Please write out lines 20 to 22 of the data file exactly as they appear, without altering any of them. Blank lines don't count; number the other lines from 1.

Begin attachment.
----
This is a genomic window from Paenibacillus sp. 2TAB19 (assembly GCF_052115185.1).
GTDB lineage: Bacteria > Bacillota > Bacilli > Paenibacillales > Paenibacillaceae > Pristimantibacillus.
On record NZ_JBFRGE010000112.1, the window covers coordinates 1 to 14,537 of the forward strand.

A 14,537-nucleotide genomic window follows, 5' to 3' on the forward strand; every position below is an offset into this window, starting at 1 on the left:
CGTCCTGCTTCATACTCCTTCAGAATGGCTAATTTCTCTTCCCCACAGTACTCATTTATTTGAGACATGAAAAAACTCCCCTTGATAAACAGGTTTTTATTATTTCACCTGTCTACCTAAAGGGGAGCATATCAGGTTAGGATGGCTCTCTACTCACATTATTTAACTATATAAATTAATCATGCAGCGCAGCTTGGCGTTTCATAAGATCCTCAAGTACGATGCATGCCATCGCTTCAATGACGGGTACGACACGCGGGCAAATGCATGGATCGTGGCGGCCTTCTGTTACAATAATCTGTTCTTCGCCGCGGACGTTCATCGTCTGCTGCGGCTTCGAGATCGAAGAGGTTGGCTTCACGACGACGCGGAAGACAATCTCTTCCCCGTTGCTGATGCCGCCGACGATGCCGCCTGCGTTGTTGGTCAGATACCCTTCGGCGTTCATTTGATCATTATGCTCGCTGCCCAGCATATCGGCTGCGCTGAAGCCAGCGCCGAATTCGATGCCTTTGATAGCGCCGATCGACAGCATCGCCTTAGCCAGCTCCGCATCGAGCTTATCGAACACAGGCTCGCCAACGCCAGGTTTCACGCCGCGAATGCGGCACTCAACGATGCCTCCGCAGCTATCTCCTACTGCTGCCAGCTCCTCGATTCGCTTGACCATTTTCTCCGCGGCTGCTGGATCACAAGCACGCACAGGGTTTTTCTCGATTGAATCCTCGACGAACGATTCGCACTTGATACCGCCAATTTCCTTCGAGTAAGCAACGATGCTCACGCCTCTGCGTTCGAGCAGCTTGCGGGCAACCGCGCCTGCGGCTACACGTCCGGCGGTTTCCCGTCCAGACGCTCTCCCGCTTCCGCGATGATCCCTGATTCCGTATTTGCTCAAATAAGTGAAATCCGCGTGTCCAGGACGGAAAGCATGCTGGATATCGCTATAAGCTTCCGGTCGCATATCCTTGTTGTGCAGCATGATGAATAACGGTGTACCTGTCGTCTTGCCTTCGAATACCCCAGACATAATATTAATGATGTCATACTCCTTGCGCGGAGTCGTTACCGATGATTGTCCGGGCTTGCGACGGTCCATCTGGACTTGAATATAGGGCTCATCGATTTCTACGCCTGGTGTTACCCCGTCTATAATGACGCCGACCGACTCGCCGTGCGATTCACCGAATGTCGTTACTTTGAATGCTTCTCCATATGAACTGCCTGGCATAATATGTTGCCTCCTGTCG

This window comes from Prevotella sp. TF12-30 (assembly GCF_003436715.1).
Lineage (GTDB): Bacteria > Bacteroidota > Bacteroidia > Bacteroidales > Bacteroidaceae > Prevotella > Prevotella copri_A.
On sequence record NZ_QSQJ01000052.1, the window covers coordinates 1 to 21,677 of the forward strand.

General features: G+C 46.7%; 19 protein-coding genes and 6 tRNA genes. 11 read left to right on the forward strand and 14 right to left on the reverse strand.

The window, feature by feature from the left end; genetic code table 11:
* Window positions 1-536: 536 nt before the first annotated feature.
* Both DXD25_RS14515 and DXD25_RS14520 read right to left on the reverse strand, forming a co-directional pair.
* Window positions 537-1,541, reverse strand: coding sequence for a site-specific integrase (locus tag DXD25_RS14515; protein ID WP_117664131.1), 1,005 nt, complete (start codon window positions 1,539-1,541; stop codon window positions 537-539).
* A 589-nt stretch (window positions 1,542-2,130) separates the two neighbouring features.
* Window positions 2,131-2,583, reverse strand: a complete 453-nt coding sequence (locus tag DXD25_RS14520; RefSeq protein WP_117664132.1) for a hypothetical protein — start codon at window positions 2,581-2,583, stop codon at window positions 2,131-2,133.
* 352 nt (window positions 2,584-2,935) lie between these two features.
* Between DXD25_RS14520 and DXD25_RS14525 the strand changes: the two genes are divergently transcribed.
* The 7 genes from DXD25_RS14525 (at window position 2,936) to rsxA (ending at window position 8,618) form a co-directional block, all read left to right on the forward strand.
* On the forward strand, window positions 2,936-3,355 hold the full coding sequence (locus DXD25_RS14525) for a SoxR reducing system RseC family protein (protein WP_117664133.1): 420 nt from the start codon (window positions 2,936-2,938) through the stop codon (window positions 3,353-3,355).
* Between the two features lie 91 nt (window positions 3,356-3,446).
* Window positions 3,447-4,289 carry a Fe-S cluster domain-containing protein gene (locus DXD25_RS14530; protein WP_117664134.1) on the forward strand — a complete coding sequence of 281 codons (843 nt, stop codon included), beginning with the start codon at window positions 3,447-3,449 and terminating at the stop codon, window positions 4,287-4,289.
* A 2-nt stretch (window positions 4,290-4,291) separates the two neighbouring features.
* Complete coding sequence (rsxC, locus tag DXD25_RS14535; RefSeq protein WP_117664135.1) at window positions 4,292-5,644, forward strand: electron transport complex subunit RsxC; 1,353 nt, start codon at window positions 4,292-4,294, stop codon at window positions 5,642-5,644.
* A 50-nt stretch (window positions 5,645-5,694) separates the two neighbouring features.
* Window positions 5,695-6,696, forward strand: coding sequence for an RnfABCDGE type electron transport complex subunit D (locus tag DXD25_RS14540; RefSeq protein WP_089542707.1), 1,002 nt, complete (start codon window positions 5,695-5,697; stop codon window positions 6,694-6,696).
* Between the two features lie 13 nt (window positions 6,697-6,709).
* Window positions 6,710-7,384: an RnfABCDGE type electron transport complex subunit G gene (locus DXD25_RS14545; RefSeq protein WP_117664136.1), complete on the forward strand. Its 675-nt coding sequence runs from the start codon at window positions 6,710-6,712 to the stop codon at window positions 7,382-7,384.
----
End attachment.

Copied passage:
* Between the two features lie 91 nt (window positions 3,356-3,446).
* Window positions 3,447-4,289 carry a Fe-S cluster domain-containing protein gene (locus DXD25_RS14530; protein WP_117664134.1) on the forward strand — a complete coding sequence of 281 codons (843 nt, stop codon included), beginning with the start codon at window positions 3,447-3,449 and terminating at the stop codon, window positions 4,287-4,289.
* A 2-nt stretch (window positions 4,290-4,291) separates the two neighbouring features.